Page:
welcome. "It's not as though you're an old schoolfriend of mine, Cynthia." It was blunt, but I accepted it: there is no place for an ex-wife in public grieving.

A couple of hours later my husband and I drove Julian to Manchester airport. The press spotted us as we left home, but when they saw our faces they drew back and let us pass. I was grateful. We sat through the two-hour drive in virtual silence. I was exhausted by the depth of my emotions and by the need to hold back my pain and attend to the necessary practicalities, for Julian's sake.

At the airport I watched him being led off by a flight attendant, his shoulders bowed, his face chalk white. I knew he would sit on the plane surrounded by people reading newspapers with headlines about his father's death splashed across their front pages and I longed to run after him. Before he disappeared through the gate he turned back and waved. He looked painfully young and I ached at having to let him go.

Back in Wales the press was still camped outside our door in huge numbers-there wasn't a spare room left in town. Years later, when she was hosting the British talk show This Morning, Judy Finnegan told me that she had been a young reporter among that throng. "I felt for you," she told me. "You looked absolutely shattered."

I was furious when my husband let one of the more persuasive journalists, a man who said he was writing a book about John, into our home. Later he claimed that I gave him a lengthy interview, but in fact I said just a few words, then asked him to leave. I was in no state and no mood to give an interview. I fell into bed and lay, numb and exhausted, too wrung out for any more tears, trying to take in the enormity of what had happened.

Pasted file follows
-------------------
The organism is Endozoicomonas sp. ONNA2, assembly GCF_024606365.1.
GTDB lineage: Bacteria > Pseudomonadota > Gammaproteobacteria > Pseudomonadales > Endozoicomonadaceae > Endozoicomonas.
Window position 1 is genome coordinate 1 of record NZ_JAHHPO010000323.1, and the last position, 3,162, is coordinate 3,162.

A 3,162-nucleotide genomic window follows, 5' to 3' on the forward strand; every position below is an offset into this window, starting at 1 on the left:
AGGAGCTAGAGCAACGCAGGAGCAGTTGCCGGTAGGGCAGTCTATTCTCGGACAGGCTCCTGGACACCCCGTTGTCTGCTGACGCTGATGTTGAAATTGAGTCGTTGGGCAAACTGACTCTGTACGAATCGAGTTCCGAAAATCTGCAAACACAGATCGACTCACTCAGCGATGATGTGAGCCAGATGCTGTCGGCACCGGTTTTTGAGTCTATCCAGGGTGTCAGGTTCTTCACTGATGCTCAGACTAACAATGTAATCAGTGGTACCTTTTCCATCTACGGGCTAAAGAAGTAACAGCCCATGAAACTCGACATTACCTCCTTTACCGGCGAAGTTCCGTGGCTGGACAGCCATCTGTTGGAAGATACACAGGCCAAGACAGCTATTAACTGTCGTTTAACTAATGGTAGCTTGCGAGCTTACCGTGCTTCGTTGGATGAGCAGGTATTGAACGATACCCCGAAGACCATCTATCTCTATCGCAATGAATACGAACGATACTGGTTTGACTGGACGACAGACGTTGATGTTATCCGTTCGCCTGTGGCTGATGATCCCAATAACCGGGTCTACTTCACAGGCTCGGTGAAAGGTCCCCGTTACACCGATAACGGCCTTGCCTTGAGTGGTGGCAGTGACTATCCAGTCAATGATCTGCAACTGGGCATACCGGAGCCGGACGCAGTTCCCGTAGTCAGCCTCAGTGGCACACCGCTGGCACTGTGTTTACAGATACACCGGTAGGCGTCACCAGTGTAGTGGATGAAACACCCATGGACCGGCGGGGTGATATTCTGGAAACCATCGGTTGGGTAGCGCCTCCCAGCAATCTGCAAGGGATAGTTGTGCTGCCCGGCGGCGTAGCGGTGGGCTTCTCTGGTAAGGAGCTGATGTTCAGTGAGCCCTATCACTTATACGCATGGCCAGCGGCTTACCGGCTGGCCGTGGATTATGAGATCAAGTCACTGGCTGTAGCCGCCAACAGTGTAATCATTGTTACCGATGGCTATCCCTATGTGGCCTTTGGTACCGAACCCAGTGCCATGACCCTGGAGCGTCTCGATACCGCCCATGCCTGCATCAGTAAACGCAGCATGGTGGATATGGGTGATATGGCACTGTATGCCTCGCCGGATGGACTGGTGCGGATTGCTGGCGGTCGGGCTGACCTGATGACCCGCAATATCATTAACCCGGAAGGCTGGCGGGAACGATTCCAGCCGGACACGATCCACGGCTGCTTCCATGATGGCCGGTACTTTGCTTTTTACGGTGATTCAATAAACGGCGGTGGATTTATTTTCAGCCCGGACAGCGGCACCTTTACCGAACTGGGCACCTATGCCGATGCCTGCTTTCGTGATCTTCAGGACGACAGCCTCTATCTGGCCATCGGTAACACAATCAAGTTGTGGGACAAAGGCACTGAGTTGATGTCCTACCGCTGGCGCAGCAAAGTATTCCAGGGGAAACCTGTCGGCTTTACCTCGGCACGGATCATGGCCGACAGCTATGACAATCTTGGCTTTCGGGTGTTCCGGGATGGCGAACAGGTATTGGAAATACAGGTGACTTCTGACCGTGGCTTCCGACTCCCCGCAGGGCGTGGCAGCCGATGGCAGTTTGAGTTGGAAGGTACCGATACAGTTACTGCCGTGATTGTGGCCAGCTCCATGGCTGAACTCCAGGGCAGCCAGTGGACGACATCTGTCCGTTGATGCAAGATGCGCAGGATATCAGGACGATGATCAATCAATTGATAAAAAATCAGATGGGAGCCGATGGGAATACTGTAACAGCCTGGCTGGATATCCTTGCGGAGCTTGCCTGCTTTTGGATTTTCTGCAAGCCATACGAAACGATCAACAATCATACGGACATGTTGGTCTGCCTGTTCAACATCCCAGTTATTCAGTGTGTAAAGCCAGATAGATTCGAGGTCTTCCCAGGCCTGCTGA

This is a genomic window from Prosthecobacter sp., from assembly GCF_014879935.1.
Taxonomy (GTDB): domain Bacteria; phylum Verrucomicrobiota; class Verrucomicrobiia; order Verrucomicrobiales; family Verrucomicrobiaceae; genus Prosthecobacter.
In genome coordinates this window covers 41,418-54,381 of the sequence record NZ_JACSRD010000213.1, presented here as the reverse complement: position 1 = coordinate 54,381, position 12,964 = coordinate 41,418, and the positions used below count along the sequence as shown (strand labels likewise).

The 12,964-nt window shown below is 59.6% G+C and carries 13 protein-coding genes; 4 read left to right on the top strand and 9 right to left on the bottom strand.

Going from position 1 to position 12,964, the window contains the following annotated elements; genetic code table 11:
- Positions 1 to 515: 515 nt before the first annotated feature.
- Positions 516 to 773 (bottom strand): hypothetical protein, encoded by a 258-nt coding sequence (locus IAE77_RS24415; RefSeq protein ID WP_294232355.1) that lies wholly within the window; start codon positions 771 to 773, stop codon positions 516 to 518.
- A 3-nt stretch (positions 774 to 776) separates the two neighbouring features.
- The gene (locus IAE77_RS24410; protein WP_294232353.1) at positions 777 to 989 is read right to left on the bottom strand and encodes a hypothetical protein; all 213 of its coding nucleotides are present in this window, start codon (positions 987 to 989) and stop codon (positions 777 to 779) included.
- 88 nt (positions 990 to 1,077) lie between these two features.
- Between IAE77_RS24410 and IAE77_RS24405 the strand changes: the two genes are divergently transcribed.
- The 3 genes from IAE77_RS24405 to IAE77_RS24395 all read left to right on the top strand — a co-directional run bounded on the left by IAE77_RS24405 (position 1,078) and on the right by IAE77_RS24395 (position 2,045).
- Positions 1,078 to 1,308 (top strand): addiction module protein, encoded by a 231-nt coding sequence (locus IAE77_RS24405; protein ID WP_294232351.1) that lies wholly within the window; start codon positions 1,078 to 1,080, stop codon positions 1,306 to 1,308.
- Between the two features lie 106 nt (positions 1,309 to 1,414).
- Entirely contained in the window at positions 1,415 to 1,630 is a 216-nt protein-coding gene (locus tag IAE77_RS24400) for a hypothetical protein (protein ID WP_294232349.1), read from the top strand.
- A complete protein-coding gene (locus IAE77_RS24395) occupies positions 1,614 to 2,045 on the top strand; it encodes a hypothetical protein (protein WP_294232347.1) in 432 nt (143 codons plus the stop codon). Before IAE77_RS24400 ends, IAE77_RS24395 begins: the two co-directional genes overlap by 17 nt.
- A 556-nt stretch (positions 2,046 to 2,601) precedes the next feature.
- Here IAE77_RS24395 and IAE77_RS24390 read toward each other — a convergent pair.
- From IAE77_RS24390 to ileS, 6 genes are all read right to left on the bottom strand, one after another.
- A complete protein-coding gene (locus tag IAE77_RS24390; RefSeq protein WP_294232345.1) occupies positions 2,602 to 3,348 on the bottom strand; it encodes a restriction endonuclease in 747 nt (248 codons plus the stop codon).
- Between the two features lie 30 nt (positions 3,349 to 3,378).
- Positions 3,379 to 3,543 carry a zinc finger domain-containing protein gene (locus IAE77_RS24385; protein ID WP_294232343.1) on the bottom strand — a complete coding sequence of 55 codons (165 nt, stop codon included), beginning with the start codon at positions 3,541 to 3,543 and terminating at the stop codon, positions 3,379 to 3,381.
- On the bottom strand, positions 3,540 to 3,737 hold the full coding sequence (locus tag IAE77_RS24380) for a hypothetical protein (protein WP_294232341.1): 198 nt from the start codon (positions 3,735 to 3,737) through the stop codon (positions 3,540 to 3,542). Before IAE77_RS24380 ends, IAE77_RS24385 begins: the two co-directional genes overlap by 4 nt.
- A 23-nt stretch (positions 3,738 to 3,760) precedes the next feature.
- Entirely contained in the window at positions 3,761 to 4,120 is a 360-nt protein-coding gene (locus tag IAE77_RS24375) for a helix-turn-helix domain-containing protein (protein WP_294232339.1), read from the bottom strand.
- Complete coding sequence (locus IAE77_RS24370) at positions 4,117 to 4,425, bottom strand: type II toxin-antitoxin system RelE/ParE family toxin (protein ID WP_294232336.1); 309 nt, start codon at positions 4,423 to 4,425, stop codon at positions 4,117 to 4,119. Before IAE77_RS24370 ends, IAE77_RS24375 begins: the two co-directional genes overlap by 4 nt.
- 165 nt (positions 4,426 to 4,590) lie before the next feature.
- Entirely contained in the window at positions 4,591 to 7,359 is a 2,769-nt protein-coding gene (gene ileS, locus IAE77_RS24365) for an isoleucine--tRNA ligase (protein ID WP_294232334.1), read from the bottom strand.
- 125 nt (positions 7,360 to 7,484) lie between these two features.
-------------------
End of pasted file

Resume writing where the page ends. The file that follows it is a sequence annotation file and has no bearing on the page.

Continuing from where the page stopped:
That night, after I drifted into a shallow sleep, there was a terrible crash. I leapt up, screaming-it was as though a bomb had gone off. I ran outside in my nightdress and saw that the chimney pot on our roof had crashed through the ceiling into Julian's attic bedroom. A high wind had blown up, as if from nowhere. It seemed ominous and I thanked God that Julian hadn't been there.

The next day Julian rang to tell me he had arrived safely and was in the Dakota apartment with Yoko, Sean and various members of staff. Hundreds of people were camped outside the building, but Sean didn't yet know of John's death so those inside were trying to keep up the pretense of normality until Yoko felt ready to tell him. Julian sounded tired, but he said that John's assistant, Fred Seaman, had met him at the airport and had been very kind to him. It was a relief to know that someone was looking out for my son.